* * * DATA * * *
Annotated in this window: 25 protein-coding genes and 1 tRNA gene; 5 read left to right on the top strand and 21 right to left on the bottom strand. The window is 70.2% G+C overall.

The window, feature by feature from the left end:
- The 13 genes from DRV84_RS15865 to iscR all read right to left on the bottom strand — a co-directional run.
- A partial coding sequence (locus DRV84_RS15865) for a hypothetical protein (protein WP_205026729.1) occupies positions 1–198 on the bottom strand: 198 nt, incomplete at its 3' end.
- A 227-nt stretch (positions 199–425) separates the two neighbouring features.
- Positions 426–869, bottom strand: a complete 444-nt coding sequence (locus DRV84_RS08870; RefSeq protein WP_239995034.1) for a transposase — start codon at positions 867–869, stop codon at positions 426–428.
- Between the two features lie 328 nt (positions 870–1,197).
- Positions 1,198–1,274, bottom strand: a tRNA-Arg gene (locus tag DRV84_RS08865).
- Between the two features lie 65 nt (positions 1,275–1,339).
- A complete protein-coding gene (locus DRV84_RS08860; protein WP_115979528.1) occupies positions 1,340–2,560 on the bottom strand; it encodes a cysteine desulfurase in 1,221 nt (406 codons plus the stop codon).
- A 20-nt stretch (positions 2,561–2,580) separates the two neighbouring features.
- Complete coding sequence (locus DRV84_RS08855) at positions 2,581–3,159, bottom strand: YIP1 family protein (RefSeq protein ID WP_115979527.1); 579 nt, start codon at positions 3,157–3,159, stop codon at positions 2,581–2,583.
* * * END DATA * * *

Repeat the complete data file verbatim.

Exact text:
Annotated in this window: 25 protein-coding genes and 1 tRNA gene; 5 read left to right on the top strand and 21 right to left on the bottom strand. The window is 70.2% G+C overall.

The window, feature by feature from the left end:
- The 13 genes from DRV84_RS15865 to iscR all read right to left on the bottom strand — a co-directional run.
- A partial coding sequence (locus DRV84_RS15865) for a hypothetical protein (protein WP_205026729.1) occupies positions 1–198 on the bottom strand: 198 nt, incomplete at its 3' end.
- A 227-nt stretch (positions 199–425) separates the two neighbouring features.
- Positions 426–869, bottom strand: a complete 444-nt coding sequence (locus DRV84_RS08870; RefSeq protein WP_239995034.1) for a transposase — start codon at positions 867–869, stop codon at positions 426–428.
- Between the two features lie 328 nt (positions 870–1,197).
- Positions 1,198–1,274, bottom strand: a tRNA-Arg gene (locus tag DRV84_RS08865).
- Between the two features lie 65 nt (positions 1,275–1,339).
- A complete protein-coding gene (locus DRV84_RS08860; protein WP_115979528.1) occupies positions 1,340–2,560 on the bottom strand; it encodes a cysteine desulfurase in 1,221 nt (406 codons plus the stop codon).
- A 20-nt stretch (positions 2,561–2,580) separates the two neighbouring features.
- Complete coding sequence (locus DRV84_RS08855) at positions 2,581–3,159, bottom strand: YIP1 family protein (RefSeq protein ID WP_115979527.1); 579 nt, start codon at positions 3,157–3,159, stop codon at positions 2,581–2,583.